How to Tackle Mission-Critical Logistics in an Emerging Market
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Mission-critical logistics in the United States is manageable; acceptable in Western Europe; and nearing acceptability in maturing Asian markets, yet still manageable. In emerging markets such as Latin America, service parts logistics is incredibly immature. Businesses looking to grow in these areas must balance the risk/reward of supporting customers efficiently and cost-effectively.
Service parts represent the second-largest service operations expense after skilled labor. Therefore, optimizing inventory and satisfying customers from the beginning by ensuring the right parts arrive at the right time—and in the right location—is crucial to growing business and driving profitability. This requires a complete logistics infrastructure that links robust, integrated systems throughout the service parts supply chain.
In mature markets, businesses routinely look for ways to optimize and streamline their service parts supply chain to reduce costs and drive efficiency. This requires a responsive and efficient pipeline that can scale part supply to manufacturing demand on the front end, and accommodate customer service demand with aftermarket support and reverse logistics processes on the back end. This integrated, end-to-end supply chain through the entire lifecycle of the finished good is critical. Ensuring process and technology are properly aligned and connected to communicate mission-critical information and visibility between parts suppliers, manufacturing sites, customers, and field service facilities is no small task.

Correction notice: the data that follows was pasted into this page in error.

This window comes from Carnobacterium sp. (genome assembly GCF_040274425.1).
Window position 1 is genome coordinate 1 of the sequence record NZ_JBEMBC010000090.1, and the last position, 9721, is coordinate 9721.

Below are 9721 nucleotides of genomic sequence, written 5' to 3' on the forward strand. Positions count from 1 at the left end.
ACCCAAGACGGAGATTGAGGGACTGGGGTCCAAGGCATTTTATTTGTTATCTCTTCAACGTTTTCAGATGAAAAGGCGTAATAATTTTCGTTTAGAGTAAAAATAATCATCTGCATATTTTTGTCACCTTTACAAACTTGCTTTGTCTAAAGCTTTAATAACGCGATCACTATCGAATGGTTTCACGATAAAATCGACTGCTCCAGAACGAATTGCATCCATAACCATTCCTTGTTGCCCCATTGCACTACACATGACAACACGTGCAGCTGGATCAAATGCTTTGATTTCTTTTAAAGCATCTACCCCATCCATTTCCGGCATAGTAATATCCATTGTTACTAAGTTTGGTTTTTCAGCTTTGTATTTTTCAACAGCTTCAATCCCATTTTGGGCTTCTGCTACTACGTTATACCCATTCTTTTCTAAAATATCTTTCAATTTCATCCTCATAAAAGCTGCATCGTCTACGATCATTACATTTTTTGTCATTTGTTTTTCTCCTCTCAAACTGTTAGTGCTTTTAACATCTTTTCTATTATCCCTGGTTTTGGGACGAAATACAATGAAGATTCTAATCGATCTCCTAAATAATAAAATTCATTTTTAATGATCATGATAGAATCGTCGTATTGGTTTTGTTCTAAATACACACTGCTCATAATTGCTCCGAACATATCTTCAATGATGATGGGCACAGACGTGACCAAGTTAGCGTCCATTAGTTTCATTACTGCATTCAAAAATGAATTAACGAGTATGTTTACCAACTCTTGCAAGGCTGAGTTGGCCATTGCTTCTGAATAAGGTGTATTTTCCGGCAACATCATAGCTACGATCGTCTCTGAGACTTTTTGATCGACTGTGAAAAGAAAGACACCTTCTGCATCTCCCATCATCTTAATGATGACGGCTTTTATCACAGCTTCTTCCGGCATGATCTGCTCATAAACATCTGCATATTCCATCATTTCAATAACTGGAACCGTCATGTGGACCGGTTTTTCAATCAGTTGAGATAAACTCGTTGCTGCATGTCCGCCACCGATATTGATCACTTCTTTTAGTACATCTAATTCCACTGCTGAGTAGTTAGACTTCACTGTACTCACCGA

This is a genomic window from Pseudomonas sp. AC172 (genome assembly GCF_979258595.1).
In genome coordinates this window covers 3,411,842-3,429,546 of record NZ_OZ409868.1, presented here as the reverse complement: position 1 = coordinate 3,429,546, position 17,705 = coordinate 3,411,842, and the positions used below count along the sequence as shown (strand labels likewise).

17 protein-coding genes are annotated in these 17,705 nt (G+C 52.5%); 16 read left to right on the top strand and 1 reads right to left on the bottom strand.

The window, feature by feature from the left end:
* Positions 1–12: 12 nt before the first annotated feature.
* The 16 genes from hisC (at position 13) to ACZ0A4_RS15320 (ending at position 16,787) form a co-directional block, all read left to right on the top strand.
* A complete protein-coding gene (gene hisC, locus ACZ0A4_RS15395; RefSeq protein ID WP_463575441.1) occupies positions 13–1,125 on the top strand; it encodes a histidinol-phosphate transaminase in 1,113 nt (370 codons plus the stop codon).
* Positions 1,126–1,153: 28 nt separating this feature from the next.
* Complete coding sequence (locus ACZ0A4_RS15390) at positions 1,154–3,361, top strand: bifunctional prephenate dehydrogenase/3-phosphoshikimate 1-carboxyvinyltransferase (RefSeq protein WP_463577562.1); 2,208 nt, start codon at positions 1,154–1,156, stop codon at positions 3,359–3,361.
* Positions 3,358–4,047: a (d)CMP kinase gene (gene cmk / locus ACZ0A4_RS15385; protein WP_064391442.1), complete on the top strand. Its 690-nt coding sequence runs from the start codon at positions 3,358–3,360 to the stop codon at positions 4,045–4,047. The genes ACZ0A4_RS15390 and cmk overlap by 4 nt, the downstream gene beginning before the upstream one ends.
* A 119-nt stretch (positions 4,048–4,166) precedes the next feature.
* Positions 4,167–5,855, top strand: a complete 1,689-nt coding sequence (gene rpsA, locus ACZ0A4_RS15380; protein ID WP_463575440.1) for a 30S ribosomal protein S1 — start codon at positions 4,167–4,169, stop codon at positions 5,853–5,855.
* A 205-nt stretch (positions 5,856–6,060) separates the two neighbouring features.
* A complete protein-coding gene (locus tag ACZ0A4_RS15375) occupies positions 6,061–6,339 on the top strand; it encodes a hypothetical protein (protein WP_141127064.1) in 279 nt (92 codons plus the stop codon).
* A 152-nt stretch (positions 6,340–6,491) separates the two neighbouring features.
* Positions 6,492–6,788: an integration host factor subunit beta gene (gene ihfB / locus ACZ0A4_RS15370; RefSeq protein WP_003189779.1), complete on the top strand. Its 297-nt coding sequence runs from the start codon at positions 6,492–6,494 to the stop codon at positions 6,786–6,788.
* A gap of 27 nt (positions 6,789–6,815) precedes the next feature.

Imagine the difficulties in emerging markets, where manufacturing and distribution capacity is constrained by geography, transportation and logistics sophistication, government regulations, and protocol. The challenges of creating an efficient and responsive distribution network that can deploy mission-critical service inventory so that the bank's mainframe remains operational and the 911 telephone switch remains functional 24/7 are great. Without this internal infrastructure, typical overnight transportation services and other "standards" we expect don't exist. Businesses often build expensive inventory buffers into their supply chain to offset potential bottlenecks in matching supply to demand; or seek outside consultation simply to identify the problems and pitfalls they need to consider, then avoid.